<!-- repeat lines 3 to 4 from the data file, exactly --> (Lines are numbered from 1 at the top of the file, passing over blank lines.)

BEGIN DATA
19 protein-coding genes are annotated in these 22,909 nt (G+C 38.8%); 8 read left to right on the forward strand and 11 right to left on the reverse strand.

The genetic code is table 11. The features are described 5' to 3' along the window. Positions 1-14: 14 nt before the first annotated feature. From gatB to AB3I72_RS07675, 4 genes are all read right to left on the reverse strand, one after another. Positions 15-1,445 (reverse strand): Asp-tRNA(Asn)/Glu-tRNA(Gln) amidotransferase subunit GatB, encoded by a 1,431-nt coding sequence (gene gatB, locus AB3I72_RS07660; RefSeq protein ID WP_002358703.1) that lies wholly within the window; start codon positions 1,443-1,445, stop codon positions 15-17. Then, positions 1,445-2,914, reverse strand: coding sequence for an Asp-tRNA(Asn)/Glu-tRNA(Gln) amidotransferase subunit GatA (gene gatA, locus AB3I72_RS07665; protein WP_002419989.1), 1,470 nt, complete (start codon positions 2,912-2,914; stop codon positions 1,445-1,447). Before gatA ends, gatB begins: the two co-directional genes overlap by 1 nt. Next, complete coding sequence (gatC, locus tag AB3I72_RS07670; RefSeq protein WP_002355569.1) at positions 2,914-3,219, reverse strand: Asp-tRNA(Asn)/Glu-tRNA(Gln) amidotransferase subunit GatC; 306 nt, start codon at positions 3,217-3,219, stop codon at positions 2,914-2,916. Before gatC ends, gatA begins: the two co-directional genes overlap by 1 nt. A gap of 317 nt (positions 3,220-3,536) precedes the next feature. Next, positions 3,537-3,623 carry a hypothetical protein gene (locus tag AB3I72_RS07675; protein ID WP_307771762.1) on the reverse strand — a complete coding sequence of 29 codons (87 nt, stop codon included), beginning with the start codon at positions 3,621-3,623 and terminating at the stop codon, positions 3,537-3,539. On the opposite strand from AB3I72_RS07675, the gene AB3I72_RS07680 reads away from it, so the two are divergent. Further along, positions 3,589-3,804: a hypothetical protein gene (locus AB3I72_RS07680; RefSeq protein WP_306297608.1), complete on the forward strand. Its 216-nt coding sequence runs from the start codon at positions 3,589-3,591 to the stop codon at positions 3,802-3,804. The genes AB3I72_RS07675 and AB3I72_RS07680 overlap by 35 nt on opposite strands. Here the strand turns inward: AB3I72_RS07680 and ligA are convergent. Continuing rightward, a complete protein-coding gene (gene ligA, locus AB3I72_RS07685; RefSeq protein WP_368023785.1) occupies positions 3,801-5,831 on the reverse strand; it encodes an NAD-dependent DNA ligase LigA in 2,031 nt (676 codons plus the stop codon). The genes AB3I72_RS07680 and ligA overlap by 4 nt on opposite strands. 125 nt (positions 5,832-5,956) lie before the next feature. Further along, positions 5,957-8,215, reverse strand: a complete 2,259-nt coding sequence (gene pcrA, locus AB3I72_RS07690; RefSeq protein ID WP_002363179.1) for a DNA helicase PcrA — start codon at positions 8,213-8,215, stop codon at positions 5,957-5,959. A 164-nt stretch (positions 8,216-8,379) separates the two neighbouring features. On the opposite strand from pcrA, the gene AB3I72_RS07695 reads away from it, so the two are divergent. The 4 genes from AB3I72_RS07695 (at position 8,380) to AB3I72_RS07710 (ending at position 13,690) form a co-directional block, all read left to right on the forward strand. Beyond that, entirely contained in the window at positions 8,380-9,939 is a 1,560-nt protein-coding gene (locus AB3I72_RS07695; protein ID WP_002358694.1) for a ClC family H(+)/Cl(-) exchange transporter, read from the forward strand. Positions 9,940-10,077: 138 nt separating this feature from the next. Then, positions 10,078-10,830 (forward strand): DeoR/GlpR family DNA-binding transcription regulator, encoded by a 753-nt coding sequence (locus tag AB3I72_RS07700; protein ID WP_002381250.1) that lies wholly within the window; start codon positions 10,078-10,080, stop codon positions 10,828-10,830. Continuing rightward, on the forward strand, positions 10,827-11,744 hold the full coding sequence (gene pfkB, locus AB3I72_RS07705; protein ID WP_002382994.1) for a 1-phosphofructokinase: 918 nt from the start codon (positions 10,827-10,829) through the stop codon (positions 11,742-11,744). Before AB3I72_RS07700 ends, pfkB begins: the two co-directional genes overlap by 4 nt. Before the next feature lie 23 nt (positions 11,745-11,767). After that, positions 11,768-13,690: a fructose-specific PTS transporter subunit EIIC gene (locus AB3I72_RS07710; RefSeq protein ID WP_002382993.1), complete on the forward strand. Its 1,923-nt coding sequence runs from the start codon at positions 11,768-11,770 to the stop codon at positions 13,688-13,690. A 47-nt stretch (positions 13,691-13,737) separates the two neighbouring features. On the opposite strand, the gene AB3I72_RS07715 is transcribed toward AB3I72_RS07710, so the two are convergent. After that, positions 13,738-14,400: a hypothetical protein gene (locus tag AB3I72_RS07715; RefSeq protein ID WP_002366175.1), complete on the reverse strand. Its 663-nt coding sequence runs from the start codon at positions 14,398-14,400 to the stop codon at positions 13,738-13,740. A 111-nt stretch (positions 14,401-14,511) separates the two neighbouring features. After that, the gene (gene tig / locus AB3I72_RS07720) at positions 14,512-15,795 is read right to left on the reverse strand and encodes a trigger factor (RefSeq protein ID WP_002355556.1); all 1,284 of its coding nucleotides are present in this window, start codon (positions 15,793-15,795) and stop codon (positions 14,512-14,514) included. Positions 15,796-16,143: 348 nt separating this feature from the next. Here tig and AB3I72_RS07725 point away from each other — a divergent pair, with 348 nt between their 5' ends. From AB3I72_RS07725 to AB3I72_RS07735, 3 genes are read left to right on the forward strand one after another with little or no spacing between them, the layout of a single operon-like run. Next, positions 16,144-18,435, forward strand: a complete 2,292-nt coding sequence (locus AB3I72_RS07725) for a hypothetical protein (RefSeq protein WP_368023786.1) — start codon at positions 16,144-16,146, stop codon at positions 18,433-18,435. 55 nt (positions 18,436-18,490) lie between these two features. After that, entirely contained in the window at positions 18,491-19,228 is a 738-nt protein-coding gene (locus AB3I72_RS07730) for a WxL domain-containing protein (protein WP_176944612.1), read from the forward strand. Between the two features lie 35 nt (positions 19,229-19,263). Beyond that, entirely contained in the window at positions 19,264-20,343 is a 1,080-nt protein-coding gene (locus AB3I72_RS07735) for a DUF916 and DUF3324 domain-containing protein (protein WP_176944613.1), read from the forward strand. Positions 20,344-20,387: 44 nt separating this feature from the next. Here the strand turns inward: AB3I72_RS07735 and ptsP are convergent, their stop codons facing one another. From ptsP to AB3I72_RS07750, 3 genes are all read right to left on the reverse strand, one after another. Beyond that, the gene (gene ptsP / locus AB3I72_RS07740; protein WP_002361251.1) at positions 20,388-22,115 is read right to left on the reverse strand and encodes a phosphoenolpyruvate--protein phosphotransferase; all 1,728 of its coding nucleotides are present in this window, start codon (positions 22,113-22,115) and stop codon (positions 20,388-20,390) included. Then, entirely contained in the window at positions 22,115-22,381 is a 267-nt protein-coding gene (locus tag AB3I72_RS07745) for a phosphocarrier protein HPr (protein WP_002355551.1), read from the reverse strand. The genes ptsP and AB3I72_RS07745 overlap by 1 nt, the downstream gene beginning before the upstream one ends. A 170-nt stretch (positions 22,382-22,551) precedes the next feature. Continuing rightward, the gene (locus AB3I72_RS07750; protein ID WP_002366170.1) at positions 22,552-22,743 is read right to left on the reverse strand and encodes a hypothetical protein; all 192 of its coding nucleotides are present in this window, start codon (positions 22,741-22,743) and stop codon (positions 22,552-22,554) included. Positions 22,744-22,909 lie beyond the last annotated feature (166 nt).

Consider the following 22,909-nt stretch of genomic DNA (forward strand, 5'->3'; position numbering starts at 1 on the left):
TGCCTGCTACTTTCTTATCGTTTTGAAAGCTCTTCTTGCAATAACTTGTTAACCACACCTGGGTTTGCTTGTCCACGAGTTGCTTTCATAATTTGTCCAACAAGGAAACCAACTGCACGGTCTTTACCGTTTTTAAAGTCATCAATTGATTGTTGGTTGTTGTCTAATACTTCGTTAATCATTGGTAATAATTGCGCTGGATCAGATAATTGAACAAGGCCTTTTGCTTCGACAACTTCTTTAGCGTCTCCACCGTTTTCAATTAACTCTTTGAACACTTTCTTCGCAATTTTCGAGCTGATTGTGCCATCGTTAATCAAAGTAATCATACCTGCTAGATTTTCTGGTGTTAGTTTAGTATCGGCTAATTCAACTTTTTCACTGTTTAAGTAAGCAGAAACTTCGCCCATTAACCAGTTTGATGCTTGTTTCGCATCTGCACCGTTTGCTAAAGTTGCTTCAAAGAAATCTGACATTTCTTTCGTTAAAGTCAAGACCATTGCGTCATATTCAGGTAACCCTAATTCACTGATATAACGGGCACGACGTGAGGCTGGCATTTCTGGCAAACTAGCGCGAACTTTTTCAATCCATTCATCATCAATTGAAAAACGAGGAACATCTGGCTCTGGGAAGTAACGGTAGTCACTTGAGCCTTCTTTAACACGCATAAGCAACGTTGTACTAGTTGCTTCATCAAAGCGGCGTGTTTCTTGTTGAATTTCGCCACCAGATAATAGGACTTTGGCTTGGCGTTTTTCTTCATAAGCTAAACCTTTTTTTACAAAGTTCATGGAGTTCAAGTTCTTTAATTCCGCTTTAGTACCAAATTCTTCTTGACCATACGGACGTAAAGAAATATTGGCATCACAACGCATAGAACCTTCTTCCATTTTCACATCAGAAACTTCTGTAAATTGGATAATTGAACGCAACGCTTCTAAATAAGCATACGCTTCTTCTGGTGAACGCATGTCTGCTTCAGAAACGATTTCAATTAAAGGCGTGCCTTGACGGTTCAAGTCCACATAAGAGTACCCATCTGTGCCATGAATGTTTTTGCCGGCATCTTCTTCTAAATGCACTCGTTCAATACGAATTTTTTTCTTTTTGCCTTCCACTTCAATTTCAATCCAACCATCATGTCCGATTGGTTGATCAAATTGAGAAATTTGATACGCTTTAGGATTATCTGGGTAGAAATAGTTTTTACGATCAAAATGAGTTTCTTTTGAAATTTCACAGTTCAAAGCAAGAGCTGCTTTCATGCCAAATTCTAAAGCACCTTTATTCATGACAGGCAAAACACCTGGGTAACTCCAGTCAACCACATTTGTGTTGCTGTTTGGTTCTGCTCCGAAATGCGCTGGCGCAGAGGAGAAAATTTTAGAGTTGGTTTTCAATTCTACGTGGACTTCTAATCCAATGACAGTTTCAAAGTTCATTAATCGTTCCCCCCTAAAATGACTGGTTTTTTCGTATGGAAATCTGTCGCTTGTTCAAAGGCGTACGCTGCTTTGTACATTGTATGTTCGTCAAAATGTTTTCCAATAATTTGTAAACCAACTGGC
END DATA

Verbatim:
Consider the following 22,909-nt stretch of genomic DNA (forward strand, 5'->3'; position numbering starts at 1 on the left):
TGCCTGCTACTTTCTTATCGTTTTGAAAGCTCTTCTTGCAATAACTTGTTAACCACACCTGGGTTTGCTTGTCCACGAGTTGCTTTCATAATTTGTCCAACAAGGAAACCAACTGCACGGTCTTTACCGTTTTTAAAGTCATCAATTGATTGTTGGTTGTTGTCTAATACTTCGTTAATCATTGGTAATAATTGCGCTGGATCAGATAATTGAACAAGGCCTTTTGCTTCGACAACTTCTTTAGCGTCTCCACCGTTTTCAATTAACTCTTTGAACACTTTCTTCGCAATTTTCGAGCTGATTGTGCCATCGTTAATCAAAGTAATCATACCTGCTAGATTTTCTGGTGTTAGTTTAGTATCGGCTAATTCAACTTTTTCACTGTTTAAGTAAGCAGAAACTTCGCCCATTAACCAGTTTGATGCTTGTTTCGCATCTGCACCGTTTGCTAAAGTTGCTTCAAAGAAATCTGACATTTCTTTCGTTAAAGTCAAGACCATTGCGTCATATTCAGGTAACCCTAATTCACTGATATAACGGGCACGACGTGAGGCTGGCATTTCTGGCAAACTAGCGCGAACTTTTTCAATCCATTCATCATCAATTGAAAAACGAGGAACATCTGGCTCTGGGAAGTAACGGTAGTCACTTGAGCCTTCTTTAACACGCATAAGCAACGTTGTACTAGTTGCTTCATCAAAGCGGCGTGTTTCTTGTTGAATTTCGCCACCAGATAATAGGACTTTGGCTTGGCGTTTTTCTTCATAAGCTAAACCTTTTTTTACAAAGTTCATGGAGTTCAAGTTCTTTAATTCCGCTTTAGTACCAAATTCTTCTTGACCATACGGACGTAAAGAAATATTGGCATCACAACGCATAGAACCTTCTTCCATTTTCACATCAGAAACTTCTGTAAATTGGATAATTGAACGCAACGCTTCTAAATAAGCATACGCTTCTTCTGGTGAACGCATGTCTGCTTCAGAAACGATTTCAATTAAAGGCGTGCCTTGACGGTTCAAGTCCACATAAGAGTACCCATCTGTGCCATGAATGTTTTTGCCGGCATCTTCTTCTAAATGCACTCGTTCAATACGAATTTTTTTCTTTTTGCCTTCCACTTCAATTTCAATCCAACCATCATGTCCGATTGGTTGATCAAATTGAGAAATTTGATACGCTTTAGGATTATCTGGGTAGAAATAGTTTTTACGATCAAAATGAGTTTCTTTTGAAATTTCACAGTTCAAAGCAAGAGCTGCTTTCATGCCAAATTCTAAAGCACCTTTATTCATGACAGGCAAAACACCTGGGTAACTCCAGTCAACCACATTTGTGTTGCTGTTTGGTTCTGCTCCGAAATGCGCTGGCGCAGAGGAGAAAATTTTAGAGTTGGTTTTCAATTCTACGTGGACTTCTAATCCAATGACAGTTTCAAAGTTCATTAATCGTTCCCCCCTAAAATGACTGGTTTTTTCGTATGGAAATCTGTCGCTTGTTCAAAGGCGTACGCTGCTTTGTACATTGTATGTTCGTCAAAATGTTTTCCAATAATTTGTAAACCAACTGGC